ORLANDO—Providers and payers must continue to focus on efforts that transform healthcare delivery even as uncertainty persists around access to care and payment reform, prominent healthcare leaders said Tuesday.
Hospitals and insurers can't wait for federal policies to move the dial on value-based care and instead must pro-actively make investments to improve quality of care at lower costs, said Dr. Don Berwick, founder of the Institute for Healthcare Improvement, and Dr. Patrick Conway, president and CEO of Blue Cross and Blue Shield of North Carolina, in a panel at the IHI's National Forum on Quality Improvement in Health Care in Orlando.
"I don't think waiting (for policy changes) is a good option," Conway said. "I think there is a lot of innovation and change that can happen at the local level. We have a huge opportunity — we need to test and scale (new models) in a much more rapid fashion."
In the last year, efforts to repeal and replace the Affordable Care Act created much concern among providers about their patients' healthcare access. Providers are also still anxiously awaiting funding for the Children's Health Insurance Program. In addition, recent moves by the CMS to change payment models of care from mandatory to voluntary has caused uncertainty among some about where the agency stands on its move to value-based care.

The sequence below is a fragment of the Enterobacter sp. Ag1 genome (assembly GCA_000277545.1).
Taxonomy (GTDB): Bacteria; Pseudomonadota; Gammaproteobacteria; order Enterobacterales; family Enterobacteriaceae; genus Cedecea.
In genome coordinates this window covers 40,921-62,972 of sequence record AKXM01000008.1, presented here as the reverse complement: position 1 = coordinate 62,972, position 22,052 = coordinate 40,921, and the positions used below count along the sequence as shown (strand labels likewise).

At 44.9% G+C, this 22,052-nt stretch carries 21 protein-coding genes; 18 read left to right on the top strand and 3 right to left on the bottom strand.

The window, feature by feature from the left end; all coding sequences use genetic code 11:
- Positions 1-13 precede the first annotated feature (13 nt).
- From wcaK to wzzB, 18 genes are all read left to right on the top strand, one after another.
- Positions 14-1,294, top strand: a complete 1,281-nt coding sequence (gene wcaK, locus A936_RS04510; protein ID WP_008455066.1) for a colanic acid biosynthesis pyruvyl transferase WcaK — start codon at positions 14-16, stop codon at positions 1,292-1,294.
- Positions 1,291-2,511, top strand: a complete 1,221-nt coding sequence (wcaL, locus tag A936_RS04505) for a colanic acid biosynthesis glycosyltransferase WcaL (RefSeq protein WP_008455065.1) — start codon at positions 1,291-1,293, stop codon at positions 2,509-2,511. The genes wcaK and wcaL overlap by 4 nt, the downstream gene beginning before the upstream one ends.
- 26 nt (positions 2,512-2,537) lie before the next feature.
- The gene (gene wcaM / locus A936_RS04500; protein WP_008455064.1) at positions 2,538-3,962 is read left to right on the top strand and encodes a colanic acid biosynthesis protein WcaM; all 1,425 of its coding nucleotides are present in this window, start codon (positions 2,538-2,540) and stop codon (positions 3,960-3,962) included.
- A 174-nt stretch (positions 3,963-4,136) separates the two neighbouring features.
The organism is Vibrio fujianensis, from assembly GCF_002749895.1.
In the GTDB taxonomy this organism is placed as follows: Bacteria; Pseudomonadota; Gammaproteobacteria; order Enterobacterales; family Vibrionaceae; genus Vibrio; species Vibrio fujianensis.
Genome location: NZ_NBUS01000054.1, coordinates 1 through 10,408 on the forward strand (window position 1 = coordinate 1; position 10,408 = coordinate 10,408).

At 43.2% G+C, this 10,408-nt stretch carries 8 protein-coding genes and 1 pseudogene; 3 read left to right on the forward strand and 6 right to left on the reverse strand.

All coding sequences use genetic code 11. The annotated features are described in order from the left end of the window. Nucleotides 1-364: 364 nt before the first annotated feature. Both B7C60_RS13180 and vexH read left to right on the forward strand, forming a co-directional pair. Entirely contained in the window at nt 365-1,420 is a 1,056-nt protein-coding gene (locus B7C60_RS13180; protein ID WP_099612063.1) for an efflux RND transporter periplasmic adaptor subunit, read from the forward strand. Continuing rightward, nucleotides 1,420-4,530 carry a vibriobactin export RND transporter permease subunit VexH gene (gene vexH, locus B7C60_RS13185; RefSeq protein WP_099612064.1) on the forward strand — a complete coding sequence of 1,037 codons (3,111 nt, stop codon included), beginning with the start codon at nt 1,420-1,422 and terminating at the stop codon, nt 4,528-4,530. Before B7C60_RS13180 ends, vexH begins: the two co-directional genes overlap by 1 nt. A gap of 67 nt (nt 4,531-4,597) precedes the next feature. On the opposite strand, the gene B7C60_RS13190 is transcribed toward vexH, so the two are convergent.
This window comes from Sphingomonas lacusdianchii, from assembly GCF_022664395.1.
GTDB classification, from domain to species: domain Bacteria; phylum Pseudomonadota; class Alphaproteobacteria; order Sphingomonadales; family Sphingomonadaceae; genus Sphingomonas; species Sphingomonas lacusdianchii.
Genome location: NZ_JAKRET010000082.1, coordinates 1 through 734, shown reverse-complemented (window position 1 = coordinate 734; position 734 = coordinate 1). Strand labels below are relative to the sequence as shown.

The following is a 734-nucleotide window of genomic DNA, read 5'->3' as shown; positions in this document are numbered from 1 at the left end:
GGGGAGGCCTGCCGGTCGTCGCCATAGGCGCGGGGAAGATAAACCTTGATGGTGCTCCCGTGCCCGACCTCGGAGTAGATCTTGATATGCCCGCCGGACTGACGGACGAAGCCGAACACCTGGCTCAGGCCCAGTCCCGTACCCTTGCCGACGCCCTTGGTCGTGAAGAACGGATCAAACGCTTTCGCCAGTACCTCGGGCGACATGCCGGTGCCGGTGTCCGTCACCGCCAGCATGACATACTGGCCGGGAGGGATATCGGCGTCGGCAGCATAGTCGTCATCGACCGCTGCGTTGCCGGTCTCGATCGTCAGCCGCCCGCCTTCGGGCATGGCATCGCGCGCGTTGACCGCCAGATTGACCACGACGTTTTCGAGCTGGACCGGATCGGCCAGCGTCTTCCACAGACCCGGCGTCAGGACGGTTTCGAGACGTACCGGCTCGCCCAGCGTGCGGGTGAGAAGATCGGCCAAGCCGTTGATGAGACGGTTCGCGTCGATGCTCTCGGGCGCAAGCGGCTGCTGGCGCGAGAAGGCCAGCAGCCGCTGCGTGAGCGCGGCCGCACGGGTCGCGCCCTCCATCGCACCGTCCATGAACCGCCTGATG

"Uncertainty is destructive," Berwick said.
Given the ambiguity in future federal policy decisions, providers — and payers — have a critical role to play as change agents, said Dr. Raymond Vara, president and CEO of Hawaii Pacific Health who also spoke at the panel.
"We need to drive this change," Vara said. "If we are sitting back waiting for policy, we might be taken in a direction that is less informed."
The current system is unsustainable and doesn't benefit patients so it's in the best interest for organizations to change how they deliver care, Vara added. Hawaii Pacific Health has partnered with local community organizations to help underserved populations and address their social determinants of health.
"Payment or no payment" health systems are trying to tackle social determinants of health, Berwick said, adding he's "optimistic" that work will continue because it's the future of transforming healthcare delivery.
Conway agreed, adding that if payment reform focused on ways to improve the health of populations, "that is when you drive real change."